Glare: A term for visual impairment caused by a light source. The glare is mainly distinguished into two types – discomfort glare and disability glare. The discomfort glare evokes an instant reaction where the person has to close the eyes and look in a different direction. A person may experience this glare when he directly looks to the sun or a potent HID light. However, disability glare may affect the vision, but it is not the same as the discomfort glare. The disability glare does not impair the vision permanently rather it create difficulties in distinguishing the object.

GLS: The classic shape of a bulb. The bulb has a pear shape and narrow base. GLS is an abbreviation for General Lighting Service. They are also known as A-60 or A-shape light bulb.

Goniophotometer: It is a photometric device used to test the intensity of luminous distribution, its efficiency and luminous flux.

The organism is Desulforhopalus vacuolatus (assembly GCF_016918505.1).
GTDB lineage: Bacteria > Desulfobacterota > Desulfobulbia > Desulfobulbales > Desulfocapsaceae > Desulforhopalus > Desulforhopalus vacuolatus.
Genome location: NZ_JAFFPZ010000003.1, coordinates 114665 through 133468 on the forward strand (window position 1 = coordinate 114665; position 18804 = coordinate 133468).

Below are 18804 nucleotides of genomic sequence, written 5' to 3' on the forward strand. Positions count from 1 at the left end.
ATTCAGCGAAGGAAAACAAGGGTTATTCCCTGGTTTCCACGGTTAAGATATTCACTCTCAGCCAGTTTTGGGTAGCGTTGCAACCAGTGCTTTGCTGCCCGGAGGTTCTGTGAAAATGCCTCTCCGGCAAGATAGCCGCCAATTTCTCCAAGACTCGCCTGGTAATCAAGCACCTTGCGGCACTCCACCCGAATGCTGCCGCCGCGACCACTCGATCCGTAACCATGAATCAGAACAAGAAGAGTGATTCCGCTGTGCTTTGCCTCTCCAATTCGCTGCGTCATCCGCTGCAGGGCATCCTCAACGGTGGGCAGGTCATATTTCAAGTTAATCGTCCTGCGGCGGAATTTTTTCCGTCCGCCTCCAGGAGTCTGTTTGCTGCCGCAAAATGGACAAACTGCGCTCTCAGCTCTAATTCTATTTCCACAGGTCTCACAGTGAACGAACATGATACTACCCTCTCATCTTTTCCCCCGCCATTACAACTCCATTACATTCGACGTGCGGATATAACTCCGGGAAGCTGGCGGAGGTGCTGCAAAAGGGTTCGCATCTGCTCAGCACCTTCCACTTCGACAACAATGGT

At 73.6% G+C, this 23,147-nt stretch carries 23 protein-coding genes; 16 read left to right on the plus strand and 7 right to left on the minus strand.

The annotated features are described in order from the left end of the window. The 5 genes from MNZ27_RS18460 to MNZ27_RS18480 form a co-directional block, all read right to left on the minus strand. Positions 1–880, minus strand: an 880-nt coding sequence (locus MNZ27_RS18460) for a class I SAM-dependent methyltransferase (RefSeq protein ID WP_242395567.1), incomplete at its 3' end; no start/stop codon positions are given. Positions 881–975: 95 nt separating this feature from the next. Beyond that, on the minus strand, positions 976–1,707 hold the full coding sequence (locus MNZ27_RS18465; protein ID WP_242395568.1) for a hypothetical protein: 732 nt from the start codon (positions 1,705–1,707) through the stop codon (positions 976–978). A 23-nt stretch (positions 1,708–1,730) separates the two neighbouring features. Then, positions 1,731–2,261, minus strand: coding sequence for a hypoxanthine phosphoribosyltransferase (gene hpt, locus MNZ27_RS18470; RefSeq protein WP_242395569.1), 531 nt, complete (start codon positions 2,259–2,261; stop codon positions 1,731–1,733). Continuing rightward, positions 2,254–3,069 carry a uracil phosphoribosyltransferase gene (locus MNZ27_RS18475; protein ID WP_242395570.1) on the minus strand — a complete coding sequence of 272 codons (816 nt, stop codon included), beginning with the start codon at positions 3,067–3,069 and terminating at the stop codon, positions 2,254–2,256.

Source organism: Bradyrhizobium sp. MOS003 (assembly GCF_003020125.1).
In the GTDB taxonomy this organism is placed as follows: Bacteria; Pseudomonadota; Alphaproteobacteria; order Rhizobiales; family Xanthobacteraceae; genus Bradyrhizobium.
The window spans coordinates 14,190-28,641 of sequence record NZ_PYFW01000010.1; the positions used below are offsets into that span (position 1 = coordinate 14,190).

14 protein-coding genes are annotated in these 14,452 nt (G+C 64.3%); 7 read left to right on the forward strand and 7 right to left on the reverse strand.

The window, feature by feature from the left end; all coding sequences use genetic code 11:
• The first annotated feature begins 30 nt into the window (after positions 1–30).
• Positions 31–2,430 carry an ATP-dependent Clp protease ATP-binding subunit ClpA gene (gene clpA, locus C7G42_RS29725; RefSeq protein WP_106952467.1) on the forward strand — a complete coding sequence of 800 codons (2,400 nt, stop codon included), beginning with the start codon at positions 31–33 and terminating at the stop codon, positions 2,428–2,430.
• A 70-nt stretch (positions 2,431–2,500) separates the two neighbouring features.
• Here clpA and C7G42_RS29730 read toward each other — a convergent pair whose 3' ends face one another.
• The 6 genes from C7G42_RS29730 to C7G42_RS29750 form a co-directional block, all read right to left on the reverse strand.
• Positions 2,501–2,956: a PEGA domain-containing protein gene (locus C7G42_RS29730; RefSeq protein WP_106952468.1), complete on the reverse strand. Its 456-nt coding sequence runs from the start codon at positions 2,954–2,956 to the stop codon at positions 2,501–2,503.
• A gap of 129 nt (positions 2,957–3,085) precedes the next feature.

Group Relamp: At times, all light bulbs of a particular area are changed at one time, and this phenomenon is known as group relamp. Here, the bulbs are not replaced when they burn out rather the replacement is conducted as a renovation.

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H

Halogen Lamp: These are somewhat like incandescent lamps but a better version of the latter, wherein the lit filament is enclosed in halogen gas. They score better in terms of energy efficiency.

Hard Light: It is a light source that creates shadows sharp edges when the light falls on the object under consideration. It is a type of direct light falling from a focused source. Some examples include floodlights and spotlights.

Harmonic: This electrical frequency is an integer multiple of the fundamental frequency; for instance, if 60 Hz is the fundamental frequency, then 120 Hz is the second harmonic and 180 Hz is the third harmonic. Harmonic distortion occurs in certain electronic devices such as ballasts or power supplies, and it directly affects the power quality.

Heat Dissipation: This is the transition of thermal energy from a hotter object a cooler object. It is type of heat transfer where the excess heat from a hot object dissipates to the cooler ones.